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World Refugees from Ethiopia conflict scratch a living in Sudan

13:55  27 november  2020
13:55  27 november  2020 Source:   msn.com

Escalating conflict could threaten Ethiopia's economic success story

  Escalating conflict could threaten Ethiopia's economic success story Ethiopia is teetering on the brink of civil war as fighting intensifies in the north of the country, sparking fears that its economic transformation could be stymied by protracted conflict. Federal government forces loyal to Prime Minister Abiy Ahmed are making advances in the semi-autonomous northern Tigray region, which is currently controlled by the Tigray People's Liberation Front (TPLF). The TPLF led a coalition which ruled Ethiopia for almost three decades prior to Abiy taking office in 2018.

An Ethiopian refugee and her child collect mats at a transit site in Hamdayet, Sudan . Amid the ongoing conflict in Ethiopia , our concern for the 100,000 Eritrean refugees is growing. Without humanitarian access, there is great concern about the delivery of the most basic services including

Ethiopia has been praised for its open door policy to refugees feeling war-torn South Sudan . But with no signs of the conflict ending, concerns are growing Read more: Stuck in limbo in Ethiopia , Africa's biggest refugee camp. Young mother Nyjawech Ruey has been living in the camp with her children

Ten-year-old Samarwat Tkhal fled fighting in Ethiopia's Tigray region this month -- now she sells food to survive, among tens of thousands of fellow refugees building a new life in neighbouring Sudan.

a man holding a sign: Ethiopian children selling mini cakes in © ASHRAF SHAZLY Ethiopian children selling mini cakes in "Village Eight" -- an east Sudan transit settlement that has grown into the size of a small town with the refugee influx a group of people sitting at a beach: Fish, eggs and bread on sale by Ethiopian refugees to their peers © ASHRAF SHAZLY Fish, eggs and bread on sale by Ethiopian refugees to their peers

Tkhal, wearing a red T-shirt and yellow trousers, wanders the dusty streets of "Village Eight", a transit point just across the border into Sudan that has rapidly swelled into the size of a small town.

Peace was swift in Ethiopia under Abiy. War was, too.

  Peace was swift in Ethiopia under Abiy. War was, too. NAIROBI, Kenya (AP) — Abiy Ahmed left Ethiopians breathless when he became the prime minister in 2018, introducing a wave of political reforms in the long-repressive country and announcing a shocking peace with enemy Eritrea. The young prime minister was cheered as he toured Ethiopia in his feverish first days, including when he visited the powerful Tigray region, whose leaders had dominated the national ruling coalition for decades. The international community, dazzled, showered Abiy with praise. Not even two years after taking power, he was awarded the Nobel Peace Prize. © Provided by Associated Press FILE - In this Tuesday, Dec.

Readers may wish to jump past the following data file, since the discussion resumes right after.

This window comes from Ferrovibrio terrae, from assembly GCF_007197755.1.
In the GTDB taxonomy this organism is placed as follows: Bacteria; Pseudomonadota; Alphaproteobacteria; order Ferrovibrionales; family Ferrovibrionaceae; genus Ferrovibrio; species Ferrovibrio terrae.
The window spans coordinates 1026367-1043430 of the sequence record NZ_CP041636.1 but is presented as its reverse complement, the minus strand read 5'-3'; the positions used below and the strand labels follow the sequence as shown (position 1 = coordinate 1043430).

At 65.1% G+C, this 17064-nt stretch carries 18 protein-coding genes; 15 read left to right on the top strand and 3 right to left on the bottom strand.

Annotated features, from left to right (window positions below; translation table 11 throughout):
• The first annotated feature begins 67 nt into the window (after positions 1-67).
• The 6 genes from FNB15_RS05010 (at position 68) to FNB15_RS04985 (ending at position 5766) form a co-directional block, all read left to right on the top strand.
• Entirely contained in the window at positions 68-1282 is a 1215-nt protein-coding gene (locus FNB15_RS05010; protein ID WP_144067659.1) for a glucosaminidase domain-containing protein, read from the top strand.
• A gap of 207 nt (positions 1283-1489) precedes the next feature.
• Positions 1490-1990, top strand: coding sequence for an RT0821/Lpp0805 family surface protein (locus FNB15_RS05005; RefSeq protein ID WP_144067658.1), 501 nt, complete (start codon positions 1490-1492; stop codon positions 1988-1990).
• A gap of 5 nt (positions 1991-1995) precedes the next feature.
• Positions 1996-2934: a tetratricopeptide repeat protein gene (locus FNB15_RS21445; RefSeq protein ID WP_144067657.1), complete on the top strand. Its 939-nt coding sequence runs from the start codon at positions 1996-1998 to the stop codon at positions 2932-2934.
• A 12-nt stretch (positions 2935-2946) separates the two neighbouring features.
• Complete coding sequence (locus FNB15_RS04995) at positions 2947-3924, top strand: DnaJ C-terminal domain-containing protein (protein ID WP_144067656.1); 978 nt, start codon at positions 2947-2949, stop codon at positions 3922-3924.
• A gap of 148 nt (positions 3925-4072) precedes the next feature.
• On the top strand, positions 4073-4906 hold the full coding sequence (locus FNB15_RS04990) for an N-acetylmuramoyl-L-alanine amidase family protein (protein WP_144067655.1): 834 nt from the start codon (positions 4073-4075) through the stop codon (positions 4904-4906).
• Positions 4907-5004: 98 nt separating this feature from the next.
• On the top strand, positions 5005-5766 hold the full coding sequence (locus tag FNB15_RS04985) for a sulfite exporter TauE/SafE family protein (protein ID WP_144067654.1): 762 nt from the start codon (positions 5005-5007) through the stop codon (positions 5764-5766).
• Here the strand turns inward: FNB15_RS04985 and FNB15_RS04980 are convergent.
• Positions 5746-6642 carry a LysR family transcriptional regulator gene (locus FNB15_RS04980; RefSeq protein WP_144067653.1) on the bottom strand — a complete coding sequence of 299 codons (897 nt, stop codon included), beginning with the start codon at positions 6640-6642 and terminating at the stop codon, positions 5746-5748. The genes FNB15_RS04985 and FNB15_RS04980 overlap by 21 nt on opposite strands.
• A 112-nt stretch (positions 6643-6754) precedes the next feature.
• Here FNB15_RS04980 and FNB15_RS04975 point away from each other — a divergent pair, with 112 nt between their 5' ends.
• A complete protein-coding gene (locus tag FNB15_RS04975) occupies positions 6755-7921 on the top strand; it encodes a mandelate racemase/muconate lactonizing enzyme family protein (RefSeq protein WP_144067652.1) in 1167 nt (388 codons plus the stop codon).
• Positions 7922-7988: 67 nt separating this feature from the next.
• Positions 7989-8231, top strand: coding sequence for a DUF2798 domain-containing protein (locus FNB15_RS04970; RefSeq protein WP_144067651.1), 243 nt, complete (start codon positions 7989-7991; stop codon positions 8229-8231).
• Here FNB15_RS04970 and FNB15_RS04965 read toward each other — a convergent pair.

NAIROBI (Reuters) - Thousands of Ethiopian refugees were fleeing into neighbouring Sudan on Wednesday as federal troops continued to battle local United Nations sources told Reuters the Tigray conflict had already sent 6,000-7,000 people fleeing across the border into Sudan , with Khartoum

Ethiopian refugees head to Sudan as Tigray crisis escalates. Speaking to Reuters in the Sudanese border town of Hamdayat, refugees gave accounts of the escalating conflict in Tigray state, where Government Refugees from the Tigray region of Ethiopia wait to register with the UN in Sudan .

a person sitting on a counter: An Ethiopian refugee who fled the fighting in Tigray sells tea in Village 8 in Gedaref State, eastern Sudan © ASHRAF SHAZLY An Ethiopian refugee who fled the fighting in Tigray sells tea in Village 8 in Gedaref State, eastern Sudan

It is the first stop for many of the Ethiopians fleeing their homeland.

Tkhal holds up a box of chocolate cakes, as she shyly approaches potential customers.

"My father gives me a box of 50 cakes every morning that I sell," she said. "I work from morning to night."

Over 43,000 refugees have crossed into Sudan since fighting broke out in Tigray on November 4, the UN High Commissioner for Refugees Filippo Grandi said Friday, as he visited Sudanese camps crammed with those fleeing the conflict in northern Ethiopia.

Ethiopian refugees who had savings quickly bulk-bought food and other goods that they can sell after fleeing into Sudan © ASHRAF SHAZLY Ethiopian refugees who had savings quickly bulk-bought food and other goods that they can sell after fleeing into Sudan

While praising Sudan for upholding its "traditional hospitality to people in need", Grandi warned that the host country also "urgently requires international assistance to support its efforts."

Ethiopia's Tigray: These refugees fled a town littered with corpses. They join tens of thousands making the journey to Sudan

  Ethiopia's Tigray: These refugees fled a town littered with corpses. They join tens of thousands making the journey to Sudan Thousands have made the journey from the Tigray region in Ethiopia to neighboring Sudan where they have been met with a shortage of food, beds and shelter. The UN described Tigray as a humanitarian crisis which will only escalate in the coming weeks. A town 'covered with corpses'Another survivor, Gashaw Maleda, said four of his friends escaped, but another 15 were killed. Tigrayan militias came with machetes and knives, looking for people from the Amhara region to kill, he said. © Marwan Ali/AP At least 30,000 refugees have fled to neigboring Sudan, according to the UN. "I hated being human at the time.